Resident of Tatodi, Dharbandora, Nagesh Samant resisted the lure of mining. Today he with son Varadh Samant are progressive farmers and earn satisfactorily from farming, reports Nirgosh Gaude
Deep in the mining belt in the Tatodi area of Dharbandora taluka, father and son, Nagesh Samant and Varadh Samant are known today as among the few progressive farmers of the state. The duo practice experimental farming and focus on high yielding horticulture crops.
At one time they were being pressurised to sell off their land to the mining industry. Now the father and son team are happy for retaining ownership of their land. They claim that, they are earning more than the offer given by the mining companies for their land.
Nagesh Samant says that, his land measures around 12 acres and is surrounded by mining pits from all sides. His family land is under mining lease area. Despite being under pressure from the mining lobby to sell off the land he refused all offers and resisted from succumbing.
“It is our ancestral land and we wanted to retain it for our family only. As we know once we sell off land we can never hope to get it back easily even if we have a lot of money. Knowing the odds we fought to retain our land for farming only and have succeeded effectively,” says Samant.
Earlier his ancestors would cultivate paddy in the fields. But as the mining industry in surrounding area started booming, all the paddy fields started dying. Some died due to shortage of water, while some got polluted due mining activities. “With that most agriculture activities came to stand still in these areas. In that time, mining companies tried their best to purchase the land from us and even forced legal battles on us. But we managed to win that and after keeping the land barre for some years, my son and I decided to revive farming,” he reveals.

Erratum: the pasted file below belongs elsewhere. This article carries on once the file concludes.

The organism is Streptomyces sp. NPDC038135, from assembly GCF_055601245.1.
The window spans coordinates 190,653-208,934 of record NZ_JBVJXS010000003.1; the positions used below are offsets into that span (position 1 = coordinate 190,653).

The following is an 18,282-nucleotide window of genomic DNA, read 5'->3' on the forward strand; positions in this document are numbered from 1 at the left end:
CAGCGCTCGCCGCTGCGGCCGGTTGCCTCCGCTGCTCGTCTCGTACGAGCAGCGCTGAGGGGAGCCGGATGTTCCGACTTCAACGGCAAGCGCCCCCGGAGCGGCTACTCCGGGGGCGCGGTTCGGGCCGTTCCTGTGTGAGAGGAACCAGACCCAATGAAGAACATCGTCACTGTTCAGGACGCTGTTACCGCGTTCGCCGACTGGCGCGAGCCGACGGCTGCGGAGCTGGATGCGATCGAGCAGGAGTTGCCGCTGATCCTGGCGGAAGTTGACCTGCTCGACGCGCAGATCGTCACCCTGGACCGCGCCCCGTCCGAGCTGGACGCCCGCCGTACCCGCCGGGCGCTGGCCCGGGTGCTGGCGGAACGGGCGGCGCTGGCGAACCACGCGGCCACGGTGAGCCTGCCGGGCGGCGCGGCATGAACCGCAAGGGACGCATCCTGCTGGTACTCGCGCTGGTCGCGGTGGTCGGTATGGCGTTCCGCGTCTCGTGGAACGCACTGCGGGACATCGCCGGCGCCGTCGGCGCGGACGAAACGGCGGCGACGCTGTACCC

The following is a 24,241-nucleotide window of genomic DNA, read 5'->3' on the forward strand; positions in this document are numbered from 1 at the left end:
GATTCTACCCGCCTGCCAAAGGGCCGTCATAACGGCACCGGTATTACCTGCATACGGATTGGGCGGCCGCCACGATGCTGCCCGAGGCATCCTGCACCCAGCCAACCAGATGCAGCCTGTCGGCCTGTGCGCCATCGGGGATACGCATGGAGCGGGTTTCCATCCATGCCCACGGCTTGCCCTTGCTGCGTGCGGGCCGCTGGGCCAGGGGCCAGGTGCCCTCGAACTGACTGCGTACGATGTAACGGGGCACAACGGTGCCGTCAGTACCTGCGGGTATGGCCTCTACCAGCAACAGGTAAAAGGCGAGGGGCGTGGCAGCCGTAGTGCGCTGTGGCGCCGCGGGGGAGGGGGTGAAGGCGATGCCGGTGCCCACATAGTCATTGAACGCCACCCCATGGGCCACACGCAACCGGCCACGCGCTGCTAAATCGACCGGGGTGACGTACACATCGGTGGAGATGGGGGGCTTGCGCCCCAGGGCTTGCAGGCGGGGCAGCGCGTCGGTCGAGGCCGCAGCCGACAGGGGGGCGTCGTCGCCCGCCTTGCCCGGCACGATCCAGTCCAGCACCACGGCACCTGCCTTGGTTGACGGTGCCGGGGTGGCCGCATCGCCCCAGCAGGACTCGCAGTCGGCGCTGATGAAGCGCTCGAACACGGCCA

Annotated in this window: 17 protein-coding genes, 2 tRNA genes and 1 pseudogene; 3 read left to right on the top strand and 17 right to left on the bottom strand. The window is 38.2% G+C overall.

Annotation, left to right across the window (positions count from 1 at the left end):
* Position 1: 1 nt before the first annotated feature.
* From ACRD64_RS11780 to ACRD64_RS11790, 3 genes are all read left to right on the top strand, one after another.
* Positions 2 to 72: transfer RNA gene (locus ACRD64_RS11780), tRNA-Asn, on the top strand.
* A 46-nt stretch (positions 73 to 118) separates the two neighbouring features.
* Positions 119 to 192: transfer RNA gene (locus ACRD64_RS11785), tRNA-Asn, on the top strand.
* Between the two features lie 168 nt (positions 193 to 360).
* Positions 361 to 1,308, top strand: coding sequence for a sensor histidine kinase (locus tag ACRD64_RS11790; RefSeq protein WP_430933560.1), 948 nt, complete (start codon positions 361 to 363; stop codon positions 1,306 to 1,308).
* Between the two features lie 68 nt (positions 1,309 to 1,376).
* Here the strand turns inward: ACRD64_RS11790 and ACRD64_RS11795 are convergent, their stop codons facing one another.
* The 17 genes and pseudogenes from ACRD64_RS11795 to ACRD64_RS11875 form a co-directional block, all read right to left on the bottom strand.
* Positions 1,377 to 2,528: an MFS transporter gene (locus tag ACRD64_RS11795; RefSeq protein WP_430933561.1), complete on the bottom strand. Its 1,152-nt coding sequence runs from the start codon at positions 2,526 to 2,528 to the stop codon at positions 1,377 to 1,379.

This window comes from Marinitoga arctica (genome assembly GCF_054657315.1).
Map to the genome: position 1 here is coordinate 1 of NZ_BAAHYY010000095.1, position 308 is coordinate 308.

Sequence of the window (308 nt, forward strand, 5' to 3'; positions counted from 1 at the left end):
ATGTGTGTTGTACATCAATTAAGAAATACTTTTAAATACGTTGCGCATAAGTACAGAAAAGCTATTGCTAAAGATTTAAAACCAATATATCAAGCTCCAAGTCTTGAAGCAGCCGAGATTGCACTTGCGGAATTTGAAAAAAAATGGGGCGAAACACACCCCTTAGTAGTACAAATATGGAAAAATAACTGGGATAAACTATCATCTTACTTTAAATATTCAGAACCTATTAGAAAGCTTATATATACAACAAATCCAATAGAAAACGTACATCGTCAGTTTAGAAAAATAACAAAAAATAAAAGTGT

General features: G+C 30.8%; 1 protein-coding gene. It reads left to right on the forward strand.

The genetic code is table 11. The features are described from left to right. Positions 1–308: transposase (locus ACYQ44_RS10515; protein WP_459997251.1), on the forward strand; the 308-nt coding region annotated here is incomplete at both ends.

Initially in 2003, the father and son team started with sugarcane cultivation as it was considered as cash crop and farmers earned good income from the crop. They tried it for years and even harvested 60 ton of sugarcane per season. But with the long process of sugarcane farming and efforts required for cultivation they decided to experiment with horticulture crops.
They decided to experiment and make use of advanced technology. In 2016-17 they planted carrot in 500 sq. meters of land and managed to produce around two tons of the vegetable. Encouraged by the results next year they cultivated around two acres of land and harvested 15 tons of carrot.
“With assured price scheme and assured marketing of the produce by the state horticulture corporation, our vegetable farming business got off to good start and we decided to experiment in it by growing more profitable crops. The focus of activities shifted to horticulture,’ says Varadh Samant.
They attended various farming programs in neighbouring states and also did research on various crops and decided to go for chilli cultivation by using Sitara variety in 2017-18. The farm produced around 33 tons of chillies and sold it to the Goa State Horticulture Corporation under assured price scheme. Along with that Bhindi was also grown albeit on small scale to check whether cultivation is feasible on a larger scale.